A new report says South Carolina residents have little protection under state law from having their property seized, but local law enforcement challenged that finding.
The report, “Policing for Profit: The Abuse of Civil Asset Forfeiture,” comes from the Virginia-based law firm the Institute for Justice. The libertarian organization “litigates to limit the size and scope of government power,” according to its website.
A media release highlighting data for South Carolina gave the state a report card grade of a D-, saying law enforcement can seize property on a “mere suspicion” of criminal activity. Richland County Sheriff Leon Lott said that description is not true.
“I give the writer an F,” Lott said.
For deputies to seize property, such as a vehicle, they have to have meticulous evidence that it has been used for illegal purposes, according to David Wilson, deputy chief for investigations at the Sheriff’s Department. If a driver is caught with marijuana, for example, that does not automatically give police a right to take the vehicle.
“You have to be transporting more than a pound of marijuana,” Wilson said. “If we catch your kid or you with a joint, that car can’t be seized.”
The report also criticized state law for giving law enforcement a strong financial incentive to take property, saying agencies keep 95 percent of the proceeds. That’s inaccurate, Wilson said. When property is seized by civil forfeiture, 5 percent of proceeds go to the state, 20 percent to the solicitor’s office, and 75 percent to the agency seizing it.
Money that goes to the solicitor’s office is used to prosecute drug cases, Wilson said. The Sheriff’s Department uses its proceeds to fund its narcotics unit with equipment and “buy money” – the about $200,000 a year used to buy drugs undercover and identify dealers.
Houses are even more difficult to seize, Wilson said.
“We very seldom seize a home,” he said. “We have a seizure in process now for a home on Bluff Road where we have made numerous drug buys.”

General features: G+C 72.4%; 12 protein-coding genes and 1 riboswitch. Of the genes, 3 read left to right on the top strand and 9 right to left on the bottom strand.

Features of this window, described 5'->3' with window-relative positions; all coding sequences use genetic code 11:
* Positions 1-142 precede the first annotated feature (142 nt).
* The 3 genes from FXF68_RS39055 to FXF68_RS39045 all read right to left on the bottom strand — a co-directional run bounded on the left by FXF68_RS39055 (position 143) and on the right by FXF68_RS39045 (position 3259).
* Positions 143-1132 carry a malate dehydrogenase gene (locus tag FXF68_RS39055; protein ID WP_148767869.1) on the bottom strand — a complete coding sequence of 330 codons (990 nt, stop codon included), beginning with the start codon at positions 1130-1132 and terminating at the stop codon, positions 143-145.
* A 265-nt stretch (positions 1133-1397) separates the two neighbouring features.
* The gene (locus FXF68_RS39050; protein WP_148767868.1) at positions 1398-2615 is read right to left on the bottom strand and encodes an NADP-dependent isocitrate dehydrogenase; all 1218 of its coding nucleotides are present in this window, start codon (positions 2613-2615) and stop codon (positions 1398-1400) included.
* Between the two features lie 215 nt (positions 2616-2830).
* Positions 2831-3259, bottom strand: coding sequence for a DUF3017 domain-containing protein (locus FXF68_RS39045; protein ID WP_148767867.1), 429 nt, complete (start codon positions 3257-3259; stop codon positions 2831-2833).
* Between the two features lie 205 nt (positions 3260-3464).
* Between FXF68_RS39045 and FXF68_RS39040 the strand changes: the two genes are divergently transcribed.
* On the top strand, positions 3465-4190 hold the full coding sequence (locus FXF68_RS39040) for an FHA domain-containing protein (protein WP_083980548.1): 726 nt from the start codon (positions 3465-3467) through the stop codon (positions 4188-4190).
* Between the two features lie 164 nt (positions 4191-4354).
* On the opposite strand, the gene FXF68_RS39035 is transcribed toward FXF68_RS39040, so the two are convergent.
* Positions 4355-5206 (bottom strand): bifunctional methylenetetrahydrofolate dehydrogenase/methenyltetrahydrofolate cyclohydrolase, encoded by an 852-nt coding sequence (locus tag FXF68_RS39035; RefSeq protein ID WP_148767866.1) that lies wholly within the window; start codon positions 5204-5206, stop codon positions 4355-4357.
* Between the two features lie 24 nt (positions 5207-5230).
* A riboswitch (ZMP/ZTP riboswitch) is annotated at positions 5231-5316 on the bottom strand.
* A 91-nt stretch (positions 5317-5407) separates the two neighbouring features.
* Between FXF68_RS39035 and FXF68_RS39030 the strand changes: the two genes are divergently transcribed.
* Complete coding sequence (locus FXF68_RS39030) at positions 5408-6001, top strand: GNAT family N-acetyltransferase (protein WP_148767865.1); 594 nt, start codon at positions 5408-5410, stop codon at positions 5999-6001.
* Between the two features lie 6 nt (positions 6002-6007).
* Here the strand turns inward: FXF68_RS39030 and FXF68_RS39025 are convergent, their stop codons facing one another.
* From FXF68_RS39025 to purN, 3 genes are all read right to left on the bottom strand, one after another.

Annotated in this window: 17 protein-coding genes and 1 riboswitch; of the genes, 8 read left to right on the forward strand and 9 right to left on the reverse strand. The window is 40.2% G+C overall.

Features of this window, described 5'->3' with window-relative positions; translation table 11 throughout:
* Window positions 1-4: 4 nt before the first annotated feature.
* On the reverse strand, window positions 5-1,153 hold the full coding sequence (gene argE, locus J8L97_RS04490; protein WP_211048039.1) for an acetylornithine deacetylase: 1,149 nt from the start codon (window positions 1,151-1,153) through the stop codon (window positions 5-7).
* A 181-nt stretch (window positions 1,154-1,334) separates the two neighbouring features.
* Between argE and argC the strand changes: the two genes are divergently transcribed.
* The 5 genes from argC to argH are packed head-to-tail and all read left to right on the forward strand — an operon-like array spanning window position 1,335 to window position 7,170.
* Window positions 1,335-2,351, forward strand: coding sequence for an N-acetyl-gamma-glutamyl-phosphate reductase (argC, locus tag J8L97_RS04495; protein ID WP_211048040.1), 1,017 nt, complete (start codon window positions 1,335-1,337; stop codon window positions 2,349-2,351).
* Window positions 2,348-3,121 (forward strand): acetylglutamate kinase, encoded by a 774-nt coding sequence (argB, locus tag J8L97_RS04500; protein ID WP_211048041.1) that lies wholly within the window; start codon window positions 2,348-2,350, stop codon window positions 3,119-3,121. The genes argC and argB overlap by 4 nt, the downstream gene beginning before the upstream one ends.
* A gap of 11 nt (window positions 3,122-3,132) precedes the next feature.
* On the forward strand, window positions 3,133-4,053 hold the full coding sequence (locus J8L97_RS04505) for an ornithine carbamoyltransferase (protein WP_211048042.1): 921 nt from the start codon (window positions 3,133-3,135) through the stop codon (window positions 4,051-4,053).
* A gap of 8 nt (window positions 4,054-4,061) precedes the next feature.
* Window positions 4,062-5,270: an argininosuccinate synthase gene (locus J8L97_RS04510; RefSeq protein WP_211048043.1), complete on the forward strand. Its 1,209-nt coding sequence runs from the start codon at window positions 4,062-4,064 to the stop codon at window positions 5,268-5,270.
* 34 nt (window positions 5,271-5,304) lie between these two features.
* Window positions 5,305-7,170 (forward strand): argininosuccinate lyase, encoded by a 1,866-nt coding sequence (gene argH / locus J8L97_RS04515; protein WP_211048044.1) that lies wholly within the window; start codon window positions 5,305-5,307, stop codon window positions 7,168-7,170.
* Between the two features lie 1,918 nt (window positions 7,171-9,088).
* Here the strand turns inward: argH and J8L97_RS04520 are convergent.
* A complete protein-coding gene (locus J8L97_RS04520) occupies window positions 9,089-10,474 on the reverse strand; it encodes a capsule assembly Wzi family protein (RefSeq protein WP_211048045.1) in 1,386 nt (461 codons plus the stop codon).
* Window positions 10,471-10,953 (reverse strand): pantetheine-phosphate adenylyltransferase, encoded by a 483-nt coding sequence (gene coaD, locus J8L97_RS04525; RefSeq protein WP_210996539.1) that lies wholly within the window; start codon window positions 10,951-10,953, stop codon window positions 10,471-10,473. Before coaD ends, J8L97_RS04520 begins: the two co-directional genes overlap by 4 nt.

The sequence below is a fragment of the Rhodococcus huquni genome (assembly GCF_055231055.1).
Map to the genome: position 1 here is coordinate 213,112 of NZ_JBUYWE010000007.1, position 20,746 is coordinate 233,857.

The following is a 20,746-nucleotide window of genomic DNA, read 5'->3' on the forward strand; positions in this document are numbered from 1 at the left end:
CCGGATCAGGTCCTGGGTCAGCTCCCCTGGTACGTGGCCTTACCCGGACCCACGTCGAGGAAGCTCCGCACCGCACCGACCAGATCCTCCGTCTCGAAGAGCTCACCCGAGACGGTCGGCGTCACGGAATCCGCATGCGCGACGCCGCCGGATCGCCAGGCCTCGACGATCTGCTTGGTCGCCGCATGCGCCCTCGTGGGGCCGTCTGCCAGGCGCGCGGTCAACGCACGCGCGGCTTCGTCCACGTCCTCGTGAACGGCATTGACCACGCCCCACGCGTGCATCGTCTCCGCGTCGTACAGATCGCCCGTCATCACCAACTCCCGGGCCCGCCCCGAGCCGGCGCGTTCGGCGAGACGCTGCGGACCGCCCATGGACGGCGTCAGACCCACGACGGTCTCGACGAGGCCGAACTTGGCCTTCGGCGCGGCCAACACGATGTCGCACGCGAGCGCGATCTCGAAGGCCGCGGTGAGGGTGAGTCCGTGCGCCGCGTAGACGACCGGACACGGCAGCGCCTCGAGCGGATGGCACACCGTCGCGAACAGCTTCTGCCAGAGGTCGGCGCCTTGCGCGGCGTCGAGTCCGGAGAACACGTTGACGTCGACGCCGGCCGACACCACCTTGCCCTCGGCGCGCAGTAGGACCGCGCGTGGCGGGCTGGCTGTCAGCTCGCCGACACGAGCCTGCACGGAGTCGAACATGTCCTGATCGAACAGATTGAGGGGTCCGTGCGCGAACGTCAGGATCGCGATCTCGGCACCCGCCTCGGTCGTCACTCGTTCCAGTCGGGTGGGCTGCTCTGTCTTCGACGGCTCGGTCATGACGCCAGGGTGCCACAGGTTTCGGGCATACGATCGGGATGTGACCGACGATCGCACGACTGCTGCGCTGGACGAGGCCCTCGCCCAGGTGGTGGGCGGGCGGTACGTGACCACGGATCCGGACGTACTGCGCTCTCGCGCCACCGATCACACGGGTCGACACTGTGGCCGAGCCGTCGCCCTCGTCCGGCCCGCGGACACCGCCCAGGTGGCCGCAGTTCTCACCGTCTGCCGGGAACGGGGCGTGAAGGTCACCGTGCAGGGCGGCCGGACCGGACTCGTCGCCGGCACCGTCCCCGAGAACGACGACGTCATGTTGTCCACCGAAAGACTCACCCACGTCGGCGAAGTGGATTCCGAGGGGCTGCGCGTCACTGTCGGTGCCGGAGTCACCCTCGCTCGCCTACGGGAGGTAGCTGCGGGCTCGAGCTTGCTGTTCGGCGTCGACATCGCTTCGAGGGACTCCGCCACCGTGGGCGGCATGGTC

Not only have investigators made drug buys from that home, but they also have observed the homeowner participating in drug sales, Wilson added.
“You would have to seize a large amount of drugs or you would have to be able to tie that (house) into methamphetamine manufacture,” he said.
Additional restrictions apply to rental properties. Even if tenants commit drug crimes, the Sheriff’s Department can’t seize those properties because they don’t belong to the suspected criminals. In such cases, investigators will send a letter to a property’s landlord, who then must show proper efforts to evict the suspects.
What investigators often do seize is cash, found on suspected drug dealers during arrests or with marked police money mixed in after drug buys, Wilson said.
As for South Carolina’s grade on the institute’s report card, other states received similar criticism. The report gave 35 states a D+ or worse, and gave federal laws a D-.
Held up as a positive example was New Mexico, which recently abolished civil forfeiture and directed all forfeiture proceeds to the state’s general fund rather than law enforcement, according to the report.
But after working with civil forfeitures for 20 years, Wilson isn’t worried by the criticism.
“We have pretty good laws in the state of South Carolina,” he said.
He added that property seizure can be a useful tool and make a positive impact.
“I think it makes a statement,” Wilson said. “When the community sees the drug dealer in a fancy car with big wads of cash dealing drugs to their children, they want to see that drug dealer taken down.”